EARLY MIOCENE RIVER CAPTURE OF THE YARLUNG TSANGPO BY THE BRAHMAPUTRA RIVER; CONSIDERATIONS ON THE TIMING OF EASTERN TIBETAN PLATEAU UPLIFT, AND EASTERN HIMALAYAN SYNTAXIAL EVOLUTION
The Yarlung Tsangpo drains the Jurassic-Paleogene Trans-Himalayan arc of the Asian plate north of the suture and the Tethyan Himalaya of the Indian plate to the south of the suture, while the Brahmaputra prior to any capture would have drained the southern Himalayan slopes composed only of Precambrian-Palaeozoic Indian crust, much of which metamorphosed to high grade during the Oligo-Miocene. Hence, the first occurrence of Trans-Himalayan arc detritus which is distinctive of the Yarlung Tsangpo, in the Neogene palaeo-Brahmaputra deposits in the Bengal Basin, Bangladesh, is key to date the river capture. We have applied a multi-disciplinary provenance study to these sediments and identify the earliest occurrence of detritus from the arc in the Early Miocene.
Dating the time of river capture has implications both for the timing of uplift of Tibet and models of tectonic-erosion interactions. Whilst some workers propose an early uplift of the plateau, others propose a later independent uplift event, at least for the east of the plateau, caused by an additional mechanism. This late uplift event has been invoked by previous workers as the cause of the river capture of the Yarlung Tsangpo by the Brahmaputra due to effective lowering of base level. If this cause and effect correlation is correct, this uplift event must have occurred prior to the Early Miocene.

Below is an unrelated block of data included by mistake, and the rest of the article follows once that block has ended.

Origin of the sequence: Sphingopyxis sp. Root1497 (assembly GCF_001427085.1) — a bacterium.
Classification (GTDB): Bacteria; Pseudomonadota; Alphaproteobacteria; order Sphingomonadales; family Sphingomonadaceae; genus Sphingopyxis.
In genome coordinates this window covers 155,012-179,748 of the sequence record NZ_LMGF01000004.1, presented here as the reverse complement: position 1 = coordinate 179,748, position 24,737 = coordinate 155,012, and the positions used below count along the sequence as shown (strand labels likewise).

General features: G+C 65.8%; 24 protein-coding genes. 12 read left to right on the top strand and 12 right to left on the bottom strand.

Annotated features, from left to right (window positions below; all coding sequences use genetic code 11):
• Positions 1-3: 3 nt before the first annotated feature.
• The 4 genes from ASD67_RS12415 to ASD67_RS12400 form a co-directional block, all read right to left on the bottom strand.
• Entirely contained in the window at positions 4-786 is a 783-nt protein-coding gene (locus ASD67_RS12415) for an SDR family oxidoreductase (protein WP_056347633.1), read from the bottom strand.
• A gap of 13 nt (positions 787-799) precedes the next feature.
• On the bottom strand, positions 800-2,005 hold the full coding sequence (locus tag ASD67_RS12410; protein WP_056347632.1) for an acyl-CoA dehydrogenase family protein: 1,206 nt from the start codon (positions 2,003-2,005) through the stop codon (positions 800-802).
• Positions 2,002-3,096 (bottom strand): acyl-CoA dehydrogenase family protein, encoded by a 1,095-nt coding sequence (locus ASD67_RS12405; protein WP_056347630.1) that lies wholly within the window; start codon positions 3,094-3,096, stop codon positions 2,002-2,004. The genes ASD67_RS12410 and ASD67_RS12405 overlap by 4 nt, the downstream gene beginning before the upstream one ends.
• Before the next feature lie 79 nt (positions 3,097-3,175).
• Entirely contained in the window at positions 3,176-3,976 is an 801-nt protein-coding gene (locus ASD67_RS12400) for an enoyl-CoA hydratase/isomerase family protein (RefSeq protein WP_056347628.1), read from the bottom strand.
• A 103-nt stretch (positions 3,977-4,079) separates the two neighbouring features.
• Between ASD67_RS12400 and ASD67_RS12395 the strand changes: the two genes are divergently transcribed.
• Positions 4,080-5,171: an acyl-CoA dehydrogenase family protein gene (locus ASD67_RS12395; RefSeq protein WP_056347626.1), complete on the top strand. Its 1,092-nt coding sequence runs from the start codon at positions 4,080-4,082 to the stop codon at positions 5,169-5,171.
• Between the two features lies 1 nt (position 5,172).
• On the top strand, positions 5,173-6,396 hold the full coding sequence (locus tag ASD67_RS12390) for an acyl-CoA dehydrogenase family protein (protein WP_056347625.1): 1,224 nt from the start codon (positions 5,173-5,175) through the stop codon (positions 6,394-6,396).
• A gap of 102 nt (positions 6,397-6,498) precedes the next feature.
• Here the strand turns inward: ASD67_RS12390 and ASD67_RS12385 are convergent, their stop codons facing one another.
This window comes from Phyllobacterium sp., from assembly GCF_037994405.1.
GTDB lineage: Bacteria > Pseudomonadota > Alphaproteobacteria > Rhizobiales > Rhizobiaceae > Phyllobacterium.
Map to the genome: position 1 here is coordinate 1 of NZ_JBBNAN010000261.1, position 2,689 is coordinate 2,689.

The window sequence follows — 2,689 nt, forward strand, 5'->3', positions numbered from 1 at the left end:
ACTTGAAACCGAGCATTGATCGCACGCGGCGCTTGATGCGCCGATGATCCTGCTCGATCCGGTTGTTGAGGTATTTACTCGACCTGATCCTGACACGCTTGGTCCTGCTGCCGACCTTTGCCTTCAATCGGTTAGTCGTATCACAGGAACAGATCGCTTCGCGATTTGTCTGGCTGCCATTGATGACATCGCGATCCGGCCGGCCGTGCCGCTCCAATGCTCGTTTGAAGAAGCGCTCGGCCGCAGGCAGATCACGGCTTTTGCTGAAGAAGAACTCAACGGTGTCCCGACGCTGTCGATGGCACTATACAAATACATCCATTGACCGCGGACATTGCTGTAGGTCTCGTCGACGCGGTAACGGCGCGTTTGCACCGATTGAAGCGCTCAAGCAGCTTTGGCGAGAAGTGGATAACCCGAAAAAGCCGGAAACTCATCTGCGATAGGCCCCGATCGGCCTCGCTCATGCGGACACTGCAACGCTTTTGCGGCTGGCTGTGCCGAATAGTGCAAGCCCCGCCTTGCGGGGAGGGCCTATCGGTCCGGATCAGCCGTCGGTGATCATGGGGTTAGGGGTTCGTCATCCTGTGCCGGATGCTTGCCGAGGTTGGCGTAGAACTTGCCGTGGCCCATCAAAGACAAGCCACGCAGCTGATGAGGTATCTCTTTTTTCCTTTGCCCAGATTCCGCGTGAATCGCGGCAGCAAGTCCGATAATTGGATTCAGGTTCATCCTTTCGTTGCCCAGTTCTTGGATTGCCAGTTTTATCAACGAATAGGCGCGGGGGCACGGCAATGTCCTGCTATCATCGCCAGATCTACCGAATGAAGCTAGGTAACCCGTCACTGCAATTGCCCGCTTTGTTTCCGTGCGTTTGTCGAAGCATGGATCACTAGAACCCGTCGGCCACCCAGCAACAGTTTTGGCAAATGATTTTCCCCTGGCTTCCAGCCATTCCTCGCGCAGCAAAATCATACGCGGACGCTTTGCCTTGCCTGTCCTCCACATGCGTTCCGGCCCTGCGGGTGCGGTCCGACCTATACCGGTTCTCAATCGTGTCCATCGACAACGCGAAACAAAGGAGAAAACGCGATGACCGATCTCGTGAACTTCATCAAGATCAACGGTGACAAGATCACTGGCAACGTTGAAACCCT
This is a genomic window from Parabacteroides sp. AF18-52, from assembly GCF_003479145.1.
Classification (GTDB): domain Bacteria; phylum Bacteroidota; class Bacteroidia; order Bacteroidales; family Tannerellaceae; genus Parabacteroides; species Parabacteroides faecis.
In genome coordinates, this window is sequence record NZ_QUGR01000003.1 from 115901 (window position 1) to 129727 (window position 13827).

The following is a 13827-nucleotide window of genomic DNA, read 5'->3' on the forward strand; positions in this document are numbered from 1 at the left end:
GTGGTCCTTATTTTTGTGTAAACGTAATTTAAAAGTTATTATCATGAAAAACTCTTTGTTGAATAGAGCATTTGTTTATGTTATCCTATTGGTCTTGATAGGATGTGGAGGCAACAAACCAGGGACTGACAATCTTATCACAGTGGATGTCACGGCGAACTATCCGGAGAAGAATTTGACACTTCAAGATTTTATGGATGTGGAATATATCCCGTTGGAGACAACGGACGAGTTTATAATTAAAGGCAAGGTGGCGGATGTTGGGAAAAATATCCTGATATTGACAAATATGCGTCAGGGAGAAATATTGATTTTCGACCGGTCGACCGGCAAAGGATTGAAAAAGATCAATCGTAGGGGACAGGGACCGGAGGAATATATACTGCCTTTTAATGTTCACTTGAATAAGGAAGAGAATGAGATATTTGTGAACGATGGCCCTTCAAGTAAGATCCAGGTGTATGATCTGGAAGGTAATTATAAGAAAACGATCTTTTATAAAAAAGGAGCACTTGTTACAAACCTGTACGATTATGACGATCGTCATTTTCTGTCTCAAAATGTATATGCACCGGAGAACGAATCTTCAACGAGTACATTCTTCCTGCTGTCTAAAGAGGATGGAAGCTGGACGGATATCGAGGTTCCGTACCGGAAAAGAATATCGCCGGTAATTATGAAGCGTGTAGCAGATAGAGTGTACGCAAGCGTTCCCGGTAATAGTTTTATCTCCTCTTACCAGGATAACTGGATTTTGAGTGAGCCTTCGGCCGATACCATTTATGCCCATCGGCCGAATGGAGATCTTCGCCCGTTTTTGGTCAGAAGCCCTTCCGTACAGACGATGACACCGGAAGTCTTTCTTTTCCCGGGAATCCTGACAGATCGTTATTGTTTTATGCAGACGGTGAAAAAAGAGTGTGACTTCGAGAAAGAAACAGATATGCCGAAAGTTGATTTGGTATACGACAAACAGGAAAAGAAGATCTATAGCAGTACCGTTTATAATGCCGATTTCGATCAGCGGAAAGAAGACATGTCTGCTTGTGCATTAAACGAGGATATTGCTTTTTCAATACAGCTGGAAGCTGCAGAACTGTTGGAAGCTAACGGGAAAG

The degree of interaction and feedback between tectonics, erosion and climate is debated. It has been proposed that the rapid exhumation and anomalously young metamorphism of the Namche Barwa eastern Himalayan syntaxis in the Plio-Pleistocene resulted from river capture of the Yarlung Tsangpo by the Brahmaputra. Given we have now dated the time of this river capture at ~18 Ma, the modelled coupling between capture and onset of rapid exhumation would need to accommodate a lag time of ~8 Ma for this hypothesis to hold true.